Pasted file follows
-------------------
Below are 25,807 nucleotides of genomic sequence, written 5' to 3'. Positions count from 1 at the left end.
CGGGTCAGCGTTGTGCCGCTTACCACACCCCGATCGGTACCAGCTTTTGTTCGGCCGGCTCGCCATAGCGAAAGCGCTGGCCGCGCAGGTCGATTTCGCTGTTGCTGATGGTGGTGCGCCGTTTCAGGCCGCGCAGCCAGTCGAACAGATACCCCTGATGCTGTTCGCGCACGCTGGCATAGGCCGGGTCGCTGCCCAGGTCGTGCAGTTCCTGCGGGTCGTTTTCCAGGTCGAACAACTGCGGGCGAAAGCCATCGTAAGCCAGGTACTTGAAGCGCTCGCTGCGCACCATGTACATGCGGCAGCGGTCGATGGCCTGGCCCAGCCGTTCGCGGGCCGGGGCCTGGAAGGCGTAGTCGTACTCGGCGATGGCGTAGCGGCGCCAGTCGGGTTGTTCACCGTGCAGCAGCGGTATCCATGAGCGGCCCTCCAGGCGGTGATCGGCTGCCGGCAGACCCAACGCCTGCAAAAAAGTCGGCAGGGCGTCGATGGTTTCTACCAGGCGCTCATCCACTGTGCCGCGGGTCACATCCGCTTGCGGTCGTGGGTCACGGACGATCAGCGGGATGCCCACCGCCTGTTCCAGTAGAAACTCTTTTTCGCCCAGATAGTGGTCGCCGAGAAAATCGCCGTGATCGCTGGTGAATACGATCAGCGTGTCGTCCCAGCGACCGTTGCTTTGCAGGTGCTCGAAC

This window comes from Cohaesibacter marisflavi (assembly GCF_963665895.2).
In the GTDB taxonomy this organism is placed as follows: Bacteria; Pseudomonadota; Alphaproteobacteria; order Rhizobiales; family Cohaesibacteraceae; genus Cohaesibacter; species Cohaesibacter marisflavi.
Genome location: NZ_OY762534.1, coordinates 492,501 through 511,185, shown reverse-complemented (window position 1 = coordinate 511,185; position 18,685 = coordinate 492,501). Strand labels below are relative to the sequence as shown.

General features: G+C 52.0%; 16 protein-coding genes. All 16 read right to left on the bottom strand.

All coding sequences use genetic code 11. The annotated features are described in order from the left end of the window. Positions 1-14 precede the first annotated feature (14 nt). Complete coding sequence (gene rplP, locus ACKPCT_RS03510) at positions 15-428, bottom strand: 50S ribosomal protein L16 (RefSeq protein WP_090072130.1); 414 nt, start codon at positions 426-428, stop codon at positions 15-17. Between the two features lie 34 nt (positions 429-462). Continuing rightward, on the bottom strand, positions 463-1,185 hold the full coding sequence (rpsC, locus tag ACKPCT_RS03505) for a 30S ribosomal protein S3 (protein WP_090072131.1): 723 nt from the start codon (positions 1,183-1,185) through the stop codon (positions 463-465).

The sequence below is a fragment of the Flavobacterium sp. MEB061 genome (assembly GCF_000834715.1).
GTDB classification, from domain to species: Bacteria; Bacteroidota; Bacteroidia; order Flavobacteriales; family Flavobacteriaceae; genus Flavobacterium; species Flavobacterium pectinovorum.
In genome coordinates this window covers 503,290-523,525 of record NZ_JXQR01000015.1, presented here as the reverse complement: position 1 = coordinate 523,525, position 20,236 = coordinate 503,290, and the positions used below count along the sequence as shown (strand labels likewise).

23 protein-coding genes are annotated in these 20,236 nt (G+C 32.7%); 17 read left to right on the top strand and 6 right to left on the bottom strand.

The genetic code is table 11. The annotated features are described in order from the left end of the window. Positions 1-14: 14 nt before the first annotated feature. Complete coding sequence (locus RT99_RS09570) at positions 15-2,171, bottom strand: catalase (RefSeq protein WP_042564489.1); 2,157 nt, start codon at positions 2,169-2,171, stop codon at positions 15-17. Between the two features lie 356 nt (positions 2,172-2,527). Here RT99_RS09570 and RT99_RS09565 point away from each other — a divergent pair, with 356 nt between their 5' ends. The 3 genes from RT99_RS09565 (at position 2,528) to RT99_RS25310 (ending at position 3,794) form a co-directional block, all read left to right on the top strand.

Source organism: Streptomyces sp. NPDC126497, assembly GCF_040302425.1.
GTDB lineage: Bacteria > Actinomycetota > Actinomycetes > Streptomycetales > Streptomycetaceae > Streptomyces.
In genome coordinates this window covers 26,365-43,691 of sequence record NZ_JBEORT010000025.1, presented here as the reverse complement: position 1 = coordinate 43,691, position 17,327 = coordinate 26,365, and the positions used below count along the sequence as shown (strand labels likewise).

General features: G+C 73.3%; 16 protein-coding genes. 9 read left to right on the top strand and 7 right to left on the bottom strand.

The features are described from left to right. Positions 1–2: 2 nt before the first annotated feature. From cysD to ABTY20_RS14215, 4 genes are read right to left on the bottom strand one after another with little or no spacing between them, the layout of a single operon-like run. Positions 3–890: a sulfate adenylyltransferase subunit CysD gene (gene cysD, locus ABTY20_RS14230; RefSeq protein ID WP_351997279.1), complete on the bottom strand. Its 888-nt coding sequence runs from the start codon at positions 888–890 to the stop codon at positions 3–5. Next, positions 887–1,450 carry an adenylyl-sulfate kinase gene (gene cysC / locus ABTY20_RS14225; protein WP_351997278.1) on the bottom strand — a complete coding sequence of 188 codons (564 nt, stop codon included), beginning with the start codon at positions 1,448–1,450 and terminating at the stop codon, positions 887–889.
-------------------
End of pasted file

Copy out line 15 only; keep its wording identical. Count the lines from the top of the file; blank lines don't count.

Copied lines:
In genome coordinates this window covers 26,365-43,691 of sequence record NZ_JBEORT010000025.1, presented here as the reverse complement: position 1 = coordinate 43,691, position 17,327 = coordinate 26,365, and the positions used below count along the sequence as shown (strand labels likewise).